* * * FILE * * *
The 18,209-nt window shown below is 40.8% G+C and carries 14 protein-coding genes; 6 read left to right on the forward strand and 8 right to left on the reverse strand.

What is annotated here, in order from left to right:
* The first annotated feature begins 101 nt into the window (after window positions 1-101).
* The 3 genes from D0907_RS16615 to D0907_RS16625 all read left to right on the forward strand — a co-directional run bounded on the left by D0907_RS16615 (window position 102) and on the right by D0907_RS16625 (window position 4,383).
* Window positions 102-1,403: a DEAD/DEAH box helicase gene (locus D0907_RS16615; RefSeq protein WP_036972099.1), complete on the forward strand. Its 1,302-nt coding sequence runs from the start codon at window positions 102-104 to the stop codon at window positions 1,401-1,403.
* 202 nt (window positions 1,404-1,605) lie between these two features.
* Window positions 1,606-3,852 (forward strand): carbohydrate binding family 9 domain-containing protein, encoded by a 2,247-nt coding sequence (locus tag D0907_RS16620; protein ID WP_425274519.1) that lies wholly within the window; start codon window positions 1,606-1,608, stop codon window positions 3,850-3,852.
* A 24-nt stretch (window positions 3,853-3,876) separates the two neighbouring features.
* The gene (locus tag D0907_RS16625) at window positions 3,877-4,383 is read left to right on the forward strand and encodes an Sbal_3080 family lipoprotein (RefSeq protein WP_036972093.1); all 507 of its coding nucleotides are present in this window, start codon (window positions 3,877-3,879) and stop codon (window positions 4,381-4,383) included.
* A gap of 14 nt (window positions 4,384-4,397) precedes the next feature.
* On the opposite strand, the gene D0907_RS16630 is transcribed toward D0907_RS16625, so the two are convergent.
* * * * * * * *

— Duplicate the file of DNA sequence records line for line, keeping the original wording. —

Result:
The 18,209-nt window shown below is 40.8% G+C and carries 14 protein-coding genes; 6 read left to right on the forward strand and 8 right to left on the reverse strand.

What is annotated here, in order from left to right:
* The first annotated feature begins 101 nt into the window (after window positions 1-101).
* The 3 genes from D0907_RS16615 to D0907_RS16625 all read left to right on the forward strand — a co-directional run bounded on the left by D0907_RS16615 (window position 102) and on the right by D0907_RS16625 (window position 4,383).
* Window positions 102-1,403: a DEAD/DEAH box helicase gene (locus D0907_RS16615; RefSeq protein WP_036972099.1), complete on the forward strand. Its 1,302-nt coding sequence runs from the start codon at window positions 102-104 to the stop codon at window positions 1,401-1,403.
* 202 nt (window positions 1,404-1,605) lie between these two features.
* Window positions 1,606-3,852 (forward strand): carbohydrate binding family 9 domain-containing protein, encoded by a 2,247-nt coding sequence (locus tag D0907_RS16620; protein ID WP_425274519.1) that lies wholly within the window; start codon window positions 1,606-1,608, stop codon window positions 3,850-3,852.
* A 24-nt stretch (window positions 3,853-3,876) separates the two neighbouring features.
* The gene (locus tag D0907_RS16625) at window positions 3,877-4,383 is read left to right on the forward strand and encodes an Sbal_3080 family lipoprotein (RefSeq protein WP_036972093.1); all 507 of its coding nucleotides are present in this window, start codon (window positions 3,877-3,879) and stop codon (window positions 4,381-4,383) included.
* A gap of 14 nt (window positions 4,384-4,397) precedes the next feature.
* On the opposite strand, the gene D0907_RS16630 is transcribed toward D0907_RS16625, so the two are convergent.